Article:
Well, the storms have gone, the sun is out, the seawater temperature which has been around 9 C most of the winter has just crept up to 11 C and, most importantly, the days are getting much longer. I’ve been cleaning out my crevice home to ensure that the floor and ceiling are perfect for egg laying; I flick and shiver over the surfaces clearing off any mud and nibble away at little barnacles and worm tubes that have been growing over the winter. All this to prepare the maximum surface area to impress the female tompot blennies that I invite in.
You might think that I’m not fussy about which females I attract to my crevice home but you’ll find I have my favourites. Yes, Paul’s research into our fishy community Unique face markings has suggested there is a pecking order amongst the females. As I’m one of the top males with an excellent crevice home, and a proven track record for being a good dad looking after eggs, the top females like to lay their eggs with me!
Just after the video for my last blog was taken, I kept seeing dark shapes being swept past my crevice home. It took a while but then it dawned on me what they were. The waves had ripped lots of kelp (a large type of seaweed) off the rocks around my home and it was being swished around in the waves. I’ll have to be careful when I venture out as it could damage me.
A lot of the kelp will be washed up on the beach. This photograph shows a pile, 1 metre deep, that arrived all in one night… pretty impressive!
The recycling gang will have to get into action on the beach; sand hoppers, beach hoppers, kelp flies and other small creatures will break it all down over the next month or so. More broken off kelp will stay around the gully in front of my rock, it will be eaten by thousands of amphipods and isopods (small crustaceans). Those amphipods and isopods will eventually be a nice feast for me, so that’s the good side of the storm, yum yum!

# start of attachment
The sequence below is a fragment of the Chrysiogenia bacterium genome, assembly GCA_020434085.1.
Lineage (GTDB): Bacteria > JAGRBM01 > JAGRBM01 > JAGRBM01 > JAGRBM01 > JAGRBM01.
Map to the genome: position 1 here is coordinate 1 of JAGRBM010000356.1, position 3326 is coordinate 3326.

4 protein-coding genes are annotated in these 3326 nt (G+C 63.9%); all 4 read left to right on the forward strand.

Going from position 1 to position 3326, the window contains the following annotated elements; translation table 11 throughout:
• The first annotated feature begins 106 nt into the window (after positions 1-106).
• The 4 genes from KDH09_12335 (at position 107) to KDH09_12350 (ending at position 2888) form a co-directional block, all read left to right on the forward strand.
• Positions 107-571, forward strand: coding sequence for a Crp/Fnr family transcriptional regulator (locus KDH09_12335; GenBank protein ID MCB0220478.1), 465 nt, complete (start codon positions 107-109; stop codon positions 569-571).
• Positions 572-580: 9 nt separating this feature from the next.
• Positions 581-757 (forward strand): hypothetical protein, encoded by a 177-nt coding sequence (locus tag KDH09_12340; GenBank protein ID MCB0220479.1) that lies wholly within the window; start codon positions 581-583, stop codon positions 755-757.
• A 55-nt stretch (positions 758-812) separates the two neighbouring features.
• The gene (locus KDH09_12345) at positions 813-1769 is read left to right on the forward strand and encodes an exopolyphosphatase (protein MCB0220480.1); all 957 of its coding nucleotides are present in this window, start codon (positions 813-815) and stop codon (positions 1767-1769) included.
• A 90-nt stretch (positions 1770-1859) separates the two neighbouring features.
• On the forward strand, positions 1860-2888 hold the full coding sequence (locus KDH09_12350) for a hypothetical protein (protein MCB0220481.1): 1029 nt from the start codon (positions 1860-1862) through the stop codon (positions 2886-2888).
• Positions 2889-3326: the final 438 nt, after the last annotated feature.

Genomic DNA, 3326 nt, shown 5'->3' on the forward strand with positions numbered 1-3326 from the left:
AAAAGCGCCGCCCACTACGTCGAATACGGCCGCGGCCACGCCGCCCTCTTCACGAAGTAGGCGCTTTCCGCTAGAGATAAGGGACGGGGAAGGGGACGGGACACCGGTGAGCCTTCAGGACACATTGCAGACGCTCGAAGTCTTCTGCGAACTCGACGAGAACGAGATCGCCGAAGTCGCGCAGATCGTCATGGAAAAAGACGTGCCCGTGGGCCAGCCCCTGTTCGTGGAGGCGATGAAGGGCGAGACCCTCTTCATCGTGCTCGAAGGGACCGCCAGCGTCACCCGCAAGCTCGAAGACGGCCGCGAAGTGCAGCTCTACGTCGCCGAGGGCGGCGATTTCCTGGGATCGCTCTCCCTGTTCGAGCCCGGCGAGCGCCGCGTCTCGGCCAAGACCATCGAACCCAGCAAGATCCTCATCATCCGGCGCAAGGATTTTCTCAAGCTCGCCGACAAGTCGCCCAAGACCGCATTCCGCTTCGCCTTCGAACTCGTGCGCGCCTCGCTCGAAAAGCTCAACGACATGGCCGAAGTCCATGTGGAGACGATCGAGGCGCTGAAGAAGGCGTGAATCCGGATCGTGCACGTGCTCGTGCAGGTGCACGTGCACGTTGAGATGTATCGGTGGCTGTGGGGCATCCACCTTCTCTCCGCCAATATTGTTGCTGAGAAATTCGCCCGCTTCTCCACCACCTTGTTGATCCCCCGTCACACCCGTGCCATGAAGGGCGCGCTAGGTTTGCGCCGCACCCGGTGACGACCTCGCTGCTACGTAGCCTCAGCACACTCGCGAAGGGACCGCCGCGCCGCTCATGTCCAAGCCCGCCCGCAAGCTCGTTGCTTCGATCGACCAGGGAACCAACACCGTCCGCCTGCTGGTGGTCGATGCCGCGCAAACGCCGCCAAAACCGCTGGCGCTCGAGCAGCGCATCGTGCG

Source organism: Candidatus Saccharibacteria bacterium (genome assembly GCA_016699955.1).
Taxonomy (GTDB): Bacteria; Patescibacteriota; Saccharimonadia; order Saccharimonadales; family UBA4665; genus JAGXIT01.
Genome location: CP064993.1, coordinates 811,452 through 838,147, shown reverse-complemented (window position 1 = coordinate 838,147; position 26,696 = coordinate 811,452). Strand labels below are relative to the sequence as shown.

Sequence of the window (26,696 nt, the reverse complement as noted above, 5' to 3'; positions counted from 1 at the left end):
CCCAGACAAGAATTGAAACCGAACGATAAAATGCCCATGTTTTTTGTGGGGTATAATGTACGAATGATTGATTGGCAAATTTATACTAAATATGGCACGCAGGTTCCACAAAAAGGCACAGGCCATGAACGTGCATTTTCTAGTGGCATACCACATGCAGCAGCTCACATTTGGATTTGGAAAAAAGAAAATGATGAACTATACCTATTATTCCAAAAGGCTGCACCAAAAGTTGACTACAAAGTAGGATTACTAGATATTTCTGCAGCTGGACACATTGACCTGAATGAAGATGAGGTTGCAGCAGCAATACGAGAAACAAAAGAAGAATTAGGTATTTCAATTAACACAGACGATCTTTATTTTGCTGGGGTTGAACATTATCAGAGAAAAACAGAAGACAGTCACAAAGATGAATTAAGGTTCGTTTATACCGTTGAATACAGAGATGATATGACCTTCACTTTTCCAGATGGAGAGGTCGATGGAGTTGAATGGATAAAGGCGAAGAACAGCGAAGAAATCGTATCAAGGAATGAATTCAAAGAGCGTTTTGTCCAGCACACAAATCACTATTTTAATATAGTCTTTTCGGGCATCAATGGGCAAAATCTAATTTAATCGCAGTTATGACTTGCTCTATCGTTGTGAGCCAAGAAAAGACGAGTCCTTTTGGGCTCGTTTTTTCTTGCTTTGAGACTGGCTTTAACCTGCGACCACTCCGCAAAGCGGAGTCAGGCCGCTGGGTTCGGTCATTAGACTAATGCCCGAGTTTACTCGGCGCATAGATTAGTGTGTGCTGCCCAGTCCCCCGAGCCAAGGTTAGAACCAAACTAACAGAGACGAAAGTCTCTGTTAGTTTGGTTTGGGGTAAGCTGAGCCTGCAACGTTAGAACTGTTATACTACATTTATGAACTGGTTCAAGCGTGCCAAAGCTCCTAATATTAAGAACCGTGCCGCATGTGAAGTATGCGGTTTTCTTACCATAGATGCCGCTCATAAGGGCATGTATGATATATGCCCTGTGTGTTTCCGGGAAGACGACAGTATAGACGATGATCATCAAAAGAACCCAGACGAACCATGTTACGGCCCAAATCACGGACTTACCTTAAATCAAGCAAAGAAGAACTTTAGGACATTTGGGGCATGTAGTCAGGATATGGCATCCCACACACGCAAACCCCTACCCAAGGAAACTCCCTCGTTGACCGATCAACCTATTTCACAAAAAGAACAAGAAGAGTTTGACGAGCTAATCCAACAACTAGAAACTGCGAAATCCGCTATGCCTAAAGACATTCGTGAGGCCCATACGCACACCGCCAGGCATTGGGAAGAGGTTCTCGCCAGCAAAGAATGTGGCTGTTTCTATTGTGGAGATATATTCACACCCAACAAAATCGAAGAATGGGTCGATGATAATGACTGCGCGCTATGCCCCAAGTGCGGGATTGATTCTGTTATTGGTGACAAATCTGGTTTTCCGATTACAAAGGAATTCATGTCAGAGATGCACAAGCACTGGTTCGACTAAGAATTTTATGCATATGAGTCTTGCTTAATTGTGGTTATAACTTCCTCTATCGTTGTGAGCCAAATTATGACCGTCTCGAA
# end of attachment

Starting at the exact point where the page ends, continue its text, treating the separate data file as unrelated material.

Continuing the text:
This smallspotted catshark egg case (mermaid’s purse) was washed up with the seaweed too!
You can see that all us fish have different ways of bringing on the next generation. Super-Dad blennies like me guard our eggs http://www.bennytheblenny.com/blog/?p=240, while the single catshark and ray eggs are wrapped in those tough ‘mermaid’s purses’ so they don’t need to be guarded. Some fish, like plaice and cod, don’t guard the eggs or give them a strong coat, they just produce so many of them (plaice ~500000, cod over a million) that they reckon a few are bound to survive. That sounds a bit too risky to me!
That wasn’t Storm Doris at the beginning of February; she flew through last Thursday with Storm Ewan following hot on her heels yesterday (Sunday). So I’m still laying low and keeping safe hiding in my crevice home until the calmer conditions return. Paul and Teresa have discovered that us ‘superDad” tompot blennies often live in and guard the same crevice on the reef for at least 3 years.
I have survived and stayed in my home through many tough times. Paul’s study showed that we could even weather the terrible storms in the winter of 2013/14.
Have you been to a beach just after a storm? You often see lots of cuttlefish bones washed up, of all different sizes. Cuttlefish aren’t as good as me at finding a safe place to shelter from the swirling sea.
I’m glad I chased that velvet swimming crab out when I did. I’ve been in dire need of my crevice home to myself for the last few days. Gales hit the south-west coast but there seems to be some debate whether it was just very windy or officially ‘Storm Doris’, as some of the newspapers called it. It felt like Storm Doris to me. Take a look at this video, imagine what it’s like around my reef, a bubbly wild underwater whirlpool! I’m staying hidden away in the narrowest, snuggest part of my crevice for now, using my fins to keep me safely in position.
The winds are now easing but there is still a big swell coming in from the open sea. The surfers are enjoying it!
This pesky velvet swimming crab keeps creeping into my crevice home when I’m out searching for food. He doesn’t seem to get the message that he isn’t welcome, so I have to deal with him every time I get home. It takes a full blown head on barge, followed by careful manoeuvring to avoid his sharp claws. I then back in beside him and forcibly shove him sideways out of my crevice. As you can see from the video, I’ve nearly succeeded. It’s an uneasy truce for now but I’ll have another bash later!
I use a different technique to shift edible crabs from my territory, please take a look at my blog of 19th June 2015.